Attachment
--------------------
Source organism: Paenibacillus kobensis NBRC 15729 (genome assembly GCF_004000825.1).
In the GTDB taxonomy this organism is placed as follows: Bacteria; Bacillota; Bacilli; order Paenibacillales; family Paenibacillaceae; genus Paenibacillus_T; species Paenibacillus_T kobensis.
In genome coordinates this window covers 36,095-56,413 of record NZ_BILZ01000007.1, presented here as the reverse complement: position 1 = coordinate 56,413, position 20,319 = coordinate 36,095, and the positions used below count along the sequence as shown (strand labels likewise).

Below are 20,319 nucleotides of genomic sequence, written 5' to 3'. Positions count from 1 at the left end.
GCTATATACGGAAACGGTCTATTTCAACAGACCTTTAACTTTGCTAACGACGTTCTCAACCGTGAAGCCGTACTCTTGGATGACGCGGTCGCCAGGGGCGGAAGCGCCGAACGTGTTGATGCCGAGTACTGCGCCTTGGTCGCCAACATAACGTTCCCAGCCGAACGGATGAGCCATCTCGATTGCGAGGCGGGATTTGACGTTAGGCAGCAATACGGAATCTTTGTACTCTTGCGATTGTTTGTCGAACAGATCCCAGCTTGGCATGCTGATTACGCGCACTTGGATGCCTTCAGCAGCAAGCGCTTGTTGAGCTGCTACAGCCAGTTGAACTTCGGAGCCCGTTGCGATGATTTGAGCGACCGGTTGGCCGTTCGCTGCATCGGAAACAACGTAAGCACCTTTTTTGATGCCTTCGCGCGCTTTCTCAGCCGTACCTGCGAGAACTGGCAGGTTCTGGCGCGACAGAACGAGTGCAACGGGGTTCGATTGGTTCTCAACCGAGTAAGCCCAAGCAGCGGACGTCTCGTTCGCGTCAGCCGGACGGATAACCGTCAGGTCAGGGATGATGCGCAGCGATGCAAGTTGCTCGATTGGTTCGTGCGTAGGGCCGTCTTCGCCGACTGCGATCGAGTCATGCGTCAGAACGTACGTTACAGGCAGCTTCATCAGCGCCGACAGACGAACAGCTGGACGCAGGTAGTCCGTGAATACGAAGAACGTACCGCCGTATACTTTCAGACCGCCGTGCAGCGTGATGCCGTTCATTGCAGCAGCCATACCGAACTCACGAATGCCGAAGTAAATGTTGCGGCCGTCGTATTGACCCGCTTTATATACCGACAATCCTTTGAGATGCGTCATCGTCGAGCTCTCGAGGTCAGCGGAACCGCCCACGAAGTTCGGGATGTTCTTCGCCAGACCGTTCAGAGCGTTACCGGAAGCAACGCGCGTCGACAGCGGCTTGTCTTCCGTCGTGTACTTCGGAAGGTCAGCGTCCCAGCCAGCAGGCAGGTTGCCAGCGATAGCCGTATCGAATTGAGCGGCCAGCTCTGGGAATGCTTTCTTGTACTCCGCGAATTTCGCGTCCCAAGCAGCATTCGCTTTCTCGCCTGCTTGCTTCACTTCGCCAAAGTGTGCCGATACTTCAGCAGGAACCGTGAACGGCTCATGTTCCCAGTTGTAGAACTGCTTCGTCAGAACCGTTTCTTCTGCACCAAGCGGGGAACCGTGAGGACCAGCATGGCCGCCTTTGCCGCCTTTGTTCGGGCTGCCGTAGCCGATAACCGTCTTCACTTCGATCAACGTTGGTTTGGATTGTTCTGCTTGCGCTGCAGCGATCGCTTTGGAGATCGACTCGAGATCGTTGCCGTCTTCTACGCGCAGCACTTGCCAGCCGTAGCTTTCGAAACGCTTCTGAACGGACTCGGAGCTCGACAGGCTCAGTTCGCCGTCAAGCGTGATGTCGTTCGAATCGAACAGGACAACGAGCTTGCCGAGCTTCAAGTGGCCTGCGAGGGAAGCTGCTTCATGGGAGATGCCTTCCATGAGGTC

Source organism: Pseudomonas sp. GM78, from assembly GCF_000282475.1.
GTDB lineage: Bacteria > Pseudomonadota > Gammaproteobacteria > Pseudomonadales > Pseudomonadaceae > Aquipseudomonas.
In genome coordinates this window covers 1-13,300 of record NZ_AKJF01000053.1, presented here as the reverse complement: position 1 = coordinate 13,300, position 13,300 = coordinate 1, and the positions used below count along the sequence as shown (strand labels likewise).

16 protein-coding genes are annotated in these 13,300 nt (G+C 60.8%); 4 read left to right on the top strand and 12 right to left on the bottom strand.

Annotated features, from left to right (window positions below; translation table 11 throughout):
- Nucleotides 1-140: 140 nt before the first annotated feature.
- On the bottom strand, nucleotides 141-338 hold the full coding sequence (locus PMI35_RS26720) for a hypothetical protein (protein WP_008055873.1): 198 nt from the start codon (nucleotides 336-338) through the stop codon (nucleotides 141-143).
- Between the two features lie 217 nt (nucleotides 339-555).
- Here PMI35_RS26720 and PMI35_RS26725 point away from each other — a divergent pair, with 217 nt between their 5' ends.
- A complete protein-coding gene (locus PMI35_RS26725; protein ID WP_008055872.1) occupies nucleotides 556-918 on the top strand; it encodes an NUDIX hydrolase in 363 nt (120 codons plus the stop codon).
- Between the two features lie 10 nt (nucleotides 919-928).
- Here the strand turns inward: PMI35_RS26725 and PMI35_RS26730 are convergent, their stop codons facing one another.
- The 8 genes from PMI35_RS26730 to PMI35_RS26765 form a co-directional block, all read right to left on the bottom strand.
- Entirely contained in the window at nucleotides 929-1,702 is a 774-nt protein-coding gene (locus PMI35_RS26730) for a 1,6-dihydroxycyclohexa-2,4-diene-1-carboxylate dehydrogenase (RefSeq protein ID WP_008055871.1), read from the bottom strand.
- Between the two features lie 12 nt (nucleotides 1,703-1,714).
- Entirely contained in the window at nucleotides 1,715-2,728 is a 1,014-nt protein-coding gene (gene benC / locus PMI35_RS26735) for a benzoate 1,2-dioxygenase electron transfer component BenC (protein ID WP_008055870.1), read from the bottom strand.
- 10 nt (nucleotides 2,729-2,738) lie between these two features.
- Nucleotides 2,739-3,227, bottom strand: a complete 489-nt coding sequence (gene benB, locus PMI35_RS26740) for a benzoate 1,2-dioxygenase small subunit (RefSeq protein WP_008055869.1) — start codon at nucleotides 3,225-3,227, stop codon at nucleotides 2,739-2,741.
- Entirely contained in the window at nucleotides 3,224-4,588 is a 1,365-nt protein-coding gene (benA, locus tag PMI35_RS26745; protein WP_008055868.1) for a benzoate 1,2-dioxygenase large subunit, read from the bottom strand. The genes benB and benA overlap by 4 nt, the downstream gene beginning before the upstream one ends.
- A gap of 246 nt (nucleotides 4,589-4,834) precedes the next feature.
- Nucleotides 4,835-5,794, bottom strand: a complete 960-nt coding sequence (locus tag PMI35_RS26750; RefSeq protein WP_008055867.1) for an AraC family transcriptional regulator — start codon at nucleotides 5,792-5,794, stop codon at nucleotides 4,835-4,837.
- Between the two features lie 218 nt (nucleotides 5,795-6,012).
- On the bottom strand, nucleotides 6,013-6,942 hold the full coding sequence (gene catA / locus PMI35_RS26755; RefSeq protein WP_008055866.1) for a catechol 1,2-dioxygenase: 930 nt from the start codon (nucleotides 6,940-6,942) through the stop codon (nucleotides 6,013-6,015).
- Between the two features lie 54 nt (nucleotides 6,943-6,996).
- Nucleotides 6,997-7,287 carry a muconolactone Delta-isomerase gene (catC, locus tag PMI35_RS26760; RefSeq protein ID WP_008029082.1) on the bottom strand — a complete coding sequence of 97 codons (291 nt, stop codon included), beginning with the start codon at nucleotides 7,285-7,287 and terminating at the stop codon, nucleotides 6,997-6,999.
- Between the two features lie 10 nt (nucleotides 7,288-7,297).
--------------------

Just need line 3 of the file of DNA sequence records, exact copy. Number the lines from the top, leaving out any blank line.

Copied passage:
In genome coordinates this window covers 36,095-56,413 of record NZ_BILZ01000007.1, presented here as the reverse complement: position 1 = coordinate 56,413, position 20,319 = coordinate 36,095, and the positions used below count along the sequence as shown (strand labels likewise).